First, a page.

The Worm of Attachment

Michael Page

There is not one among the good teachers from ancient times up to the present who hasn’t said that there is no Buddha existing outside of the mind. Though it is clear from this that all phenomena are delusion, I am not able to let go of the belief in the existence of phenomena. Is this a result of lingering habits from my mind?”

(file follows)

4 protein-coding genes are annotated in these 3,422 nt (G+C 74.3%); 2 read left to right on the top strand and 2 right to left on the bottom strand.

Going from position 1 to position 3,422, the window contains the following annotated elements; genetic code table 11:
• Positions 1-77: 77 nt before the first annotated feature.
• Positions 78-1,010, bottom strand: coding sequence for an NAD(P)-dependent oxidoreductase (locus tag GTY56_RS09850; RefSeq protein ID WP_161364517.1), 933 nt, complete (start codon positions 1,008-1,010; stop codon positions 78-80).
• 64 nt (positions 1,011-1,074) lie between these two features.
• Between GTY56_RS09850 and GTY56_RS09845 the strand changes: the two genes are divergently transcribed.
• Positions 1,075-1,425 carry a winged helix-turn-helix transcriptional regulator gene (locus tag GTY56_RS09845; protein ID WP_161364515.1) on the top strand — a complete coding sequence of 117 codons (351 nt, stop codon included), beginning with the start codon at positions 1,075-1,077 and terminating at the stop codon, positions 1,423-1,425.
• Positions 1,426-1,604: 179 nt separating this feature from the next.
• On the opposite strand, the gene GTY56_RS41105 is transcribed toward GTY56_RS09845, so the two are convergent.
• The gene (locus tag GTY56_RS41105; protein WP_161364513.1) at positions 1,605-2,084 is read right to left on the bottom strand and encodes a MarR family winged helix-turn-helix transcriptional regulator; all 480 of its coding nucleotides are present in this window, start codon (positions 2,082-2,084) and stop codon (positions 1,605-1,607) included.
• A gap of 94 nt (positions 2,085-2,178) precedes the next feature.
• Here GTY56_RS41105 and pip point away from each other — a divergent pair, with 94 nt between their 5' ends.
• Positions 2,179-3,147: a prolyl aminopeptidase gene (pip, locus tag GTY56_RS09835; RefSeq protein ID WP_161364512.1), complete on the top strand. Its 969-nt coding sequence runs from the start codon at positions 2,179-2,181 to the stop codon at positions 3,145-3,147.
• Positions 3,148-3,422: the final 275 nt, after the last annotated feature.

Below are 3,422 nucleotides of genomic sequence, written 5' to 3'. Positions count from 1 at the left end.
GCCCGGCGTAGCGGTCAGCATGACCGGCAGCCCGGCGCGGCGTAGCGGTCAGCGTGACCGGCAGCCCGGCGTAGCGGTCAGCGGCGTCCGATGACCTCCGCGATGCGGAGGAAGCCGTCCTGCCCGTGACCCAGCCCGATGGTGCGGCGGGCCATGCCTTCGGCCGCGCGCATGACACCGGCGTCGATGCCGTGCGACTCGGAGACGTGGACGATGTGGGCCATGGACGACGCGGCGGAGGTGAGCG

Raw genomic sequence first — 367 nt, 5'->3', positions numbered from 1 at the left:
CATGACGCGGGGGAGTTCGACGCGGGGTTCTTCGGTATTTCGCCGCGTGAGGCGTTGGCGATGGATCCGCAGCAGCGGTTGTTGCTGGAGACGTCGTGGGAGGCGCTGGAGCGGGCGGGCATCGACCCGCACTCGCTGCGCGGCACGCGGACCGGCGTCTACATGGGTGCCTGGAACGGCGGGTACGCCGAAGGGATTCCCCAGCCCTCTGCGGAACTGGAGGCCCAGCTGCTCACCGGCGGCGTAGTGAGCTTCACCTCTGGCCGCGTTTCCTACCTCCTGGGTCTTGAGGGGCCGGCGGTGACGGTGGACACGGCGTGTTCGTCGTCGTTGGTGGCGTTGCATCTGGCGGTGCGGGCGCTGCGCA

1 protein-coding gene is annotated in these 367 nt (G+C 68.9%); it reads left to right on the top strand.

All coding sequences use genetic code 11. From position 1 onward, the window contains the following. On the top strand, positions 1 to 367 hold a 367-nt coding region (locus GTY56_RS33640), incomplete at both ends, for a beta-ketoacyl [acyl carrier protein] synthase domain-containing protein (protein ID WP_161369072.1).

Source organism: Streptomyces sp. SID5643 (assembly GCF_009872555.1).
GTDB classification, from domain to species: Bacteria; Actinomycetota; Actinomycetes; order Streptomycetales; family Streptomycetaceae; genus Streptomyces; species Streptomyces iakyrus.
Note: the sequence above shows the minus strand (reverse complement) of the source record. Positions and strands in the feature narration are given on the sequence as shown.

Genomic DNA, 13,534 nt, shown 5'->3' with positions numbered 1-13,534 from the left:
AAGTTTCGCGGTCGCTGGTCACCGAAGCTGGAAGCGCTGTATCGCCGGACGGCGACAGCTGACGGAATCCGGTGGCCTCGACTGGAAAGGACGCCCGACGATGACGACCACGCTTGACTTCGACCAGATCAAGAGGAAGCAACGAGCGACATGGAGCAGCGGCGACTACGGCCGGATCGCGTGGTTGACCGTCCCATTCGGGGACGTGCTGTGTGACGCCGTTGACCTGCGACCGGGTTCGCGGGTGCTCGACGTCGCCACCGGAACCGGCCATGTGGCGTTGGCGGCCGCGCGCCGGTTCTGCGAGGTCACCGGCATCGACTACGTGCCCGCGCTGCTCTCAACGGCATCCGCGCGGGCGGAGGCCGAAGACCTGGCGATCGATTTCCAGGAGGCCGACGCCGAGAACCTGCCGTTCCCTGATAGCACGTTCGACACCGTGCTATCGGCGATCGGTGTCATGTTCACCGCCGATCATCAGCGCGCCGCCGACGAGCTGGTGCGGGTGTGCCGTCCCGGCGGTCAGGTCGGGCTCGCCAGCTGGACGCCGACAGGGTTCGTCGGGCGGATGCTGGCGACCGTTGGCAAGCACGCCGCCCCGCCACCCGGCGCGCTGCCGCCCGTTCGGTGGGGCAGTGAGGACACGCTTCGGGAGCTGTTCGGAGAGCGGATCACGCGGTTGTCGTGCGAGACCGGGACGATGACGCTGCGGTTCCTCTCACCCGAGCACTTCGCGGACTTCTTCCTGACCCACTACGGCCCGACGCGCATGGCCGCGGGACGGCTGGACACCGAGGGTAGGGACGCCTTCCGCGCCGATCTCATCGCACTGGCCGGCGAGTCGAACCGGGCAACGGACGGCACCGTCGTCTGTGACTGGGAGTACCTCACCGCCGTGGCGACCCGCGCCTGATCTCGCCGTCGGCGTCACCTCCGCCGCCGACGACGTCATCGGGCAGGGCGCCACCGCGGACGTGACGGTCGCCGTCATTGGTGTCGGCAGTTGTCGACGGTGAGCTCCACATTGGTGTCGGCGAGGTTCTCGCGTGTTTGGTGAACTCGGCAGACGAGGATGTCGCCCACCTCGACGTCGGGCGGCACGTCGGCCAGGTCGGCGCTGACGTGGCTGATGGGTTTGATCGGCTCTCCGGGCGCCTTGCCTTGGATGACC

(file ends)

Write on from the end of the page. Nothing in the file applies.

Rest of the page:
Bassui: “You are unable to dismiss lingering habits simply because you are not looking into your own nature. If you clearly penetrate this truth of seeing into your own nature, arousing the great prajna wisdom and realizing that all names and forms are illusion, you will never again have feelings of attachment to either existence or emptiness. Hence it is said in a sutra: ‘When you know it as illusion, you are at that moment separated from it and have no need for any expedient means.’ If you try to remove lingering habits that come from attachment to form, not yet having seen into your own nature, you are like one in deep sleep trying to rid himself of a dream. The desire to rid oneself of it is itself a dream. The knowledge that it is a dream is also nothing but a dream. As for completely waking up from this sleep, no matter how much you seek something within a dream you will never attain it. If you truly believe in the living Buddha, the Buddha becomes the King of the Law that destroys existence. The Buddha said: ‘All karmic paths are like dreams, illusions, bubbles, and shadows; they are like a dewdrop or a flash of lightning—thus shall you think of it. ‘The dharma talks of the living Buddha are like this. If you don’t believe these words, even your claim to believe in the living Buddha is based on delusion.